Favorite thing: The small city of Colmar is probably the most charming place I've ever visited! It looked like I walked into a live fairy tale... The small town is very picturesque and sweet... The houses and establishments all look like they belong with each other, and hardly anybody speaks English - which in my opinion adds to the charm. It felt more authentic. Just go there, spend a day or two exploring the location (you won't need more time than that)... Walk around, eat their yummy desserts and drink their wine. It's a great place to spend outside of the bustling city of Paris, just to relax and take it easy. It's beautiful! Trust me!
A handy tip for Colmar - make one of your first stops the Information Centre - maps, information, and guided tour bookings of nearby castles, etc.
I found the staff quite helpful there and they did speak English.
The Address is:
4, rue des Unterlinden, 68000, COLMAR
4, rue des Unterlinden
Tel : 33 (0) 3 89 20 68 92
Fax : 33 (0) 3 89 41 34 13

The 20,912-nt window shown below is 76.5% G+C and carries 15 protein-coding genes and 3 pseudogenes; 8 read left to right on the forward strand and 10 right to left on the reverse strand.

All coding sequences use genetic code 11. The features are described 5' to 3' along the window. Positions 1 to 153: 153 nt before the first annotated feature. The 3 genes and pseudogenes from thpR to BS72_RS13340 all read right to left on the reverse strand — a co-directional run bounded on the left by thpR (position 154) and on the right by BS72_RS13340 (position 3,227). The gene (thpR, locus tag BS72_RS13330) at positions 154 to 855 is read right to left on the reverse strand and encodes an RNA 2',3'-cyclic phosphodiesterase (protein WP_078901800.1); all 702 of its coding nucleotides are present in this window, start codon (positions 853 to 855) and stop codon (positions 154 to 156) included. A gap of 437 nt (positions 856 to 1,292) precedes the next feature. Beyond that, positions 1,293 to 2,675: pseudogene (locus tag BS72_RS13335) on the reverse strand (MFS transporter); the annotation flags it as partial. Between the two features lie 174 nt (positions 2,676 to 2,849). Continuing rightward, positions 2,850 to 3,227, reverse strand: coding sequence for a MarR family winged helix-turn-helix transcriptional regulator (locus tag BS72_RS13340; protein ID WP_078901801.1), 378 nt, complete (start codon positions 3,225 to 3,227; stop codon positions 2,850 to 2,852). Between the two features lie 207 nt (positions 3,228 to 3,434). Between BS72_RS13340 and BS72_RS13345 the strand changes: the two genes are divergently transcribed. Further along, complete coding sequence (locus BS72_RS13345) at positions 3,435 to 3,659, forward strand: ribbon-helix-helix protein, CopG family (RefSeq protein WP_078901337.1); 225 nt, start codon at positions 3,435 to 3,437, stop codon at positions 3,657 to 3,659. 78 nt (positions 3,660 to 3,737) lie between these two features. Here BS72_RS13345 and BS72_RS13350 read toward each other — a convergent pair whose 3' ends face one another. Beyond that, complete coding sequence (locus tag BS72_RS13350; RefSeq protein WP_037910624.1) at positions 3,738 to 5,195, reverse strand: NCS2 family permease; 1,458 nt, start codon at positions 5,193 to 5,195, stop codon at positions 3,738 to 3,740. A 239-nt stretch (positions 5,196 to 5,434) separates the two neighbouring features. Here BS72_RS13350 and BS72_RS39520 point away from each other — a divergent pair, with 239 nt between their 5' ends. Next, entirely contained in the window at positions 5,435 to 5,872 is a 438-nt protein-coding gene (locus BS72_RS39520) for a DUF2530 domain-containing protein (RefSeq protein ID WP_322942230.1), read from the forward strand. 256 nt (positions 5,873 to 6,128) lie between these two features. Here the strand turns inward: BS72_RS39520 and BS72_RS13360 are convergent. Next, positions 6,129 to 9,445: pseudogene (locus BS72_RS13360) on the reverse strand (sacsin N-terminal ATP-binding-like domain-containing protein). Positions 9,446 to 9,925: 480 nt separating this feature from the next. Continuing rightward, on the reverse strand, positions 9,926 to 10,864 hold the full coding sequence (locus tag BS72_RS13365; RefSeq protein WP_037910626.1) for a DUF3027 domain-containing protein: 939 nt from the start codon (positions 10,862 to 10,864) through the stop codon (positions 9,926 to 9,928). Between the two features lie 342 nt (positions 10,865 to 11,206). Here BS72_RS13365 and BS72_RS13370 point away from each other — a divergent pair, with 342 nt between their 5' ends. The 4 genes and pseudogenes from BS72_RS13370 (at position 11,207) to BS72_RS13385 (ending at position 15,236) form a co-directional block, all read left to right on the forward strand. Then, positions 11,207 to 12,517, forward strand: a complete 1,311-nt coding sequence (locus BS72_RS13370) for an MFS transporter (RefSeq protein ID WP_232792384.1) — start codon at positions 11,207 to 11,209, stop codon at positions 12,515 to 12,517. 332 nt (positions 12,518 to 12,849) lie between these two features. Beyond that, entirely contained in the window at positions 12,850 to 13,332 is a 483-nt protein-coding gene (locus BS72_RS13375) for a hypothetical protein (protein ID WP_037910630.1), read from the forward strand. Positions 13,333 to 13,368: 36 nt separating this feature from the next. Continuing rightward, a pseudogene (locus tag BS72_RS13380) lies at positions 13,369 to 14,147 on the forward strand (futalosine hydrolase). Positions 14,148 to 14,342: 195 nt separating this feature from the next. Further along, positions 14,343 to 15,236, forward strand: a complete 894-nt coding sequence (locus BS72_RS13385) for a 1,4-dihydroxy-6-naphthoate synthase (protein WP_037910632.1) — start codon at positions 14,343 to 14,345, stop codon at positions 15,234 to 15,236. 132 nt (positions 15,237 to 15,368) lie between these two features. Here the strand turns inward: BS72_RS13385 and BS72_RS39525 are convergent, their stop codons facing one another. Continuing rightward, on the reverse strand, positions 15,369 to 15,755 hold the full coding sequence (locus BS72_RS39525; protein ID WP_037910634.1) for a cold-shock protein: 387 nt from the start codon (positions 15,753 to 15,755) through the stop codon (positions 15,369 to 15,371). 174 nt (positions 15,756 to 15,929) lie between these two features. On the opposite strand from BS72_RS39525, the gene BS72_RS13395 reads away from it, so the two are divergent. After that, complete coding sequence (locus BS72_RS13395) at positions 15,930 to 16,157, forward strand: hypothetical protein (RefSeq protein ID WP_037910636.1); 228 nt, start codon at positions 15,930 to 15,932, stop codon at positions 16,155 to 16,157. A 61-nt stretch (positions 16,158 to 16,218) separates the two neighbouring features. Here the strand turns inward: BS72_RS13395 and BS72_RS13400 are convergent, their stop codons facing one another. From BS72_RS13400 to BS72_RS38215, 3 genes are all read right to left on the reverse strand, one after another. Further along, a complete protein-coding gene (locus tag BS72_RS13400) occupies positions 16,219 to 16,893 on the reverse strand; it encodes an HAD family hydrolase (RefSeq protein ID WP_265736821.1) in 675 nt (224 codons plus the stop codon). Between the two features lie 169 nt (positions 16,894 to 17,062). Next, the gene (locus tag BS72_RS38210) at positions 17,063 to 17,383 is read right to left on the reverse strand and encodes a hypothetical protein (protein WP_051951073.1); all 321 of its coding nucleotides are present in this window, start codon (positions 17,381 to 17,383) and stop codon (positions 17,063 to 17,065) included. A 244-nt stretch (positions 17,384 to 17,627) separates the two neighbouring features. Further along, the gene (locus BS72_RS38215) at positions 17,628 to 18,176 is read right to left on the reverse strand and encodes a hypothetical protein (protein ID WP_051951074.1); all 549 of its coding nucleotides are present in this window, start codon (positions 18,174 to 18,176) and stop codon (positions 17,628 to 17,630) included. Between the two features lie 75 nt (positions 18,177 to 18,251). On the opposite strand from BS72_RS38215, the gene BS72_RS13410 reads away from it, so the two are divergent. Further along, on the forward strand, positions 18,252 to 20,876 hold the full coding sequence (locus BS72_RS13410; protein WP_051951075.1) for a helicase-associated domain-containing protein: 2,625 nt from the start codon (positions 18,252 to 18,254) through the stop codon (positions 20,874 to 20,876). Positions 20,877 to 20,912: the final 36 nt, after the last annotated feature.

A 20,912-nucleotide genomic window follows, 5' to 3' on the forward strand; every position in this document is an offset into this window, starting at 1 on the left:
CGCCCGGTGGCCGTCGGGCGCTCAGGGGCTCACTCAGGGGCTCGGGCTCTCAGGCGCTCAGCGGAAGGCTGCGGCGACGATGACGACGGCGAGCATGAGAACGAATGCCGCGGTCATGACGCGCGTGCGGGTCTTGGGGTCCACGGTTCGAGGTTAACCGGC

E-mail : firstname.lastname@example.org
Favorite thing: Colmar is located in north eastern France in the Alsace Region about 2/3 of the way down the wine route. If you visit the cities of Colmar and Strasbourg, take time to see the picturesque little wine towns. There are over 100 of them. Best way to see them is by car but if you are travelling by train you can take 1/2 day guided van tours, or catch a bus from the train station.
Alsace enjoys exceptional soils and a generous climate unite to produce remarkable wines. Protected from oceanic influence by the Vosges mountains, Alsace enjoys practically the lowest rainfall in France (400-500mm per year) and is blessed with a semi-continental climate, sunny, hot and dry.
This climate is ideal for slow, extended ripening of the grapes, giving wines with elegant, complex aromas.
The geology of Alsace is a genuine mosaic, made up of granite, limestone, gneiss, schist and sandstone. Such varied soils bring out the best in each different grape variety.
The vineyards extend for one hundred kilometres from north to south along the eastern foothills of the Vosges, at 200-400m of altitude, covering an area of 14500 hectares in production.
In Colmar you'll find the Dominican's Church and the Saint-Martin's Church - both are examples of Gothic architecture.
We paid a short visit to both but I enjoyed St-Martin's in the Old Town best.
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